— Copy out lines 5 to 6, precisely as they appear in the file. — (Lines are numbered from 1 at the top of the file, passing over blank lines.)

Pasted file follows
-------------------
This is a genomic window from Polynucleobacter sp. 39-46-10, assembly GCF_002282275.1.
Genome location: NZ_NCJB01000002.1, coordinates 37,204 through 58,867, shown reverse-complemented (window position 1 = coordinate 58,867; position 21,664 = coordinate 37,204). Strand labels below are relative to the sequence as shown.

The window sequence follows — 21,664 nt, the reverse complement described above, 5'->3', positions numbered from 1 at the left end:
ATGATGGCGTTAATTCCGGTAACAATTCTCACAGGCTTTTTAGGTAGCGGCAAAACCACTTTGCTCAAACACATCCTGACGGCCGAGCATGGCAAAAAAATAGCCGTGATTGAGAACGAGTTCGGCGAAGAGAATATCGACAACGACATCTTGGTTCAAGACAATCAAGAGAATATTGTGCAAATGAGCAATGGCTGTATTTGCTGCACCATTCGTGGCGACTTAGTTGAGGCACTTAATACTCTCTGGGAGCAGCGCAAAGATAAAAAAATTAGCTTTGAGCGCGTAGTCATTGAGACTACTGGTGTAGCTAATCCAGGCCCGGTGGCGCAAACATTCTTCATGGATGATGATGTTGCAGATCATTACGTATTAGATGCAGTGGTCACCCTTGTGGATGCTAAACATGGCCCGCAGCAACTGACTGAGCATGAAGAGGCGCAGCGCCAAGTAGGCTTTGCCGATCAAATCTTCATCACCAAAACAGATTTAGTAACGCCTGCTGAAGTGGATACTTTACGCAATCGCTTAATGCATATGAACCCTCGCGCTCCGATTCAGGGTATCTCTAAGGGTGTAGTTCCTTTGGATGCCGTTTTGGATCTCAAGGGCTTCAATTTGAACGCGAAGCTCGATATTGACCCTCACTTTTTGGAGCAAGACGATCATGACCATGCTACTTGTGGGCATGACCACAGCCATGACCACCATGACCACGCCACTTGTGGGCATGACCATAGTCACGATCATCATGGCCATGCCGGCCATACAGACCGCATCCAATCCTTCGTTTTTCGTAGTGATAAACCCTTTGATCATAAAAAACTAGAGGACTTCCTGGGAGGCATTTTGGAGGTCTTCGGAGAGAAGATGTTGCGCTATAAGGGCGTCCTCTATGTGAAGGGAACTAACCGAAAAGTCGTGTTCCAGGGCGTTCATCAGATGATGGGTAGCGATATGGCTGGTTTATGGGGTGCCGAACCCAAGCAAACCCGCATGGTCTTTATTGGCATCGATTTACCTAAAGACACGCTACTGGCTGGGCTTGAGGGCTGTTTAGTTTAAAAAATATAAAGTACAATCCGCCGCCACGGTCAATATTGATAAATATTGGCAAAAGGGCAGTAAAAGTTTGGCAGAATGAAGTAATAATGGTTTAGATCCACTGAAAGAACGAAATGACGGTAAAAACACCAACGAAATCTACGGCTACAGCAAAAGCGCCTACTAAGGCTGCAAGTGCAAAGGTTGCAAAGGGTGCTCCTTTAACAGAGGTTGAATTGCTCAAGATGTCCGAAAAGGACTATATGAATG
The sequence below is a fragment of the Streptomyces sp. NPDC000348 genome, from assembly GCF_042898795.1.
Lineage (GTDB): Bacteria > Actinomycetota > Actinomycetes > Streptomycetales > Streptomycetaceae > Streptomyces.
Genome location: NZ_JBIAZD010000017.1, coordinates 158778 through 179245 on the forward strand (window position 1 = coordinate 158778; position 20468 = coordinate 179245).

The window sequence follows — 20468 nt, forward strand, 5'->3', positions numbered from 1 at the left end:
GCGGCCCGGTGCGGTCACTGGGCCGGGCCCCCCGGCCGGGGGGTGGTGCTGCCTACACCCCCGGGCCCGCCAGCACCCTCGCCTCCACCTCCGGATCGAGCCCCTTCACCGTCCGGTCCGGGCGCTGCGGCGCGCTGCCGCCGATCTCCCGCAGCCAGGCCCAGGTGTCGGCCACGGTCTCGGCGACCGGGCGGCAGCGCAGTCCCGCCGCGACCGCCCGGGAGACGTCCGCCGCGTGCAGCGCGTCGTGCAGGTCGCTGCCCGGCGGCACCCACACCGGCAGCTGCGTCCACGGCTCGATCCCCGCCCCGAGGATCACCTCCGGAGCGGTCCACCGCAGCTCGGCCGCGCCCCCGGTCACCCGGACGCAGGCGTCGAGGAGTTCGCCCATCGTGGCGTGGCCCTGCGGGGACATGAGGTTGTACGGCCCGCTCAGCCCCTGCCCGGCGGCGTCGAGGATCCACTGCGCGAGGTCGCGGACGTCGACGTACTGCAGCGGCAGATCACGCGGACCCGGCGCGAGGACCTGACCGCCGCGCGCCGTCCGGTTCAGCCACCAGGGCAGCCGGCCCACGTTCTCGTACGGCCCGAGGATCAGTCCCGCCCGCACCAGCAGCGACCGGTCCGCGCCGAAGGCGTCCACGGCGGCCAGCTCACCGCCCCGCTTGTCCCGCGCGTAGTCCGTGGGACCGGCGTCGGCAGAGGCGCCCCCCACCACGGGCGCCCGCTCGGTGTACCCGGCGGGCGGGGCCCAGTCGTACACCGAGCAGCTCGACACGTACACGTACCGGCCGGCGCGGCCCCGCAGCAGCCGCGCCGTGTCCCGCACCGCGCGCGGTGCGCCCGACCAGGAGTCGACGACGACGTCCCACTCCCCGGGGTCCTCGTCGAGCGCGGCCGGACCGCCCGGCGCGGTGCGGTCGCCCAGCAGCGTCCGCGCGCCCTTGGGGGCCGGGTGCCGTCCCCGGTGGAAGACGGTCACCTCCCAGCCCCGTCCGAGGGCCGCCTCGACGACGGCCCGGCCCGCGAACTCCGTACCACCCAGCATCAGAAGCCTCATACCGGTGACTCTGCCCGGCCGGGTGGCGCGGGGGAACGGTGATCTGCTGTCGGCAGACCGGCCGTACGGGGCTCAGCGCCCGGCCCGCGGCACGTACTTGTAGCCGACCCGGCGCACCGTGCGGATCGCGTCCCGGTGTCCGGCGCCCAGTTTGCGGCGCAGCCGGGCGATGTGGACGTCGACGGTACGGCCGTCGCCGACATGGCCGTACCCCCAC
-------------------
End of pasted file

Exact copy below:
The sequence below is a fragment of the Streptomyces sp. NPDC000348 genome, from assembly GCF_042898795.1.
Lineage (GTDB): Bacteria > Actinomycetota > Actinomycetes > Streptomycetales > Streptomycetaceae > Streptomyces.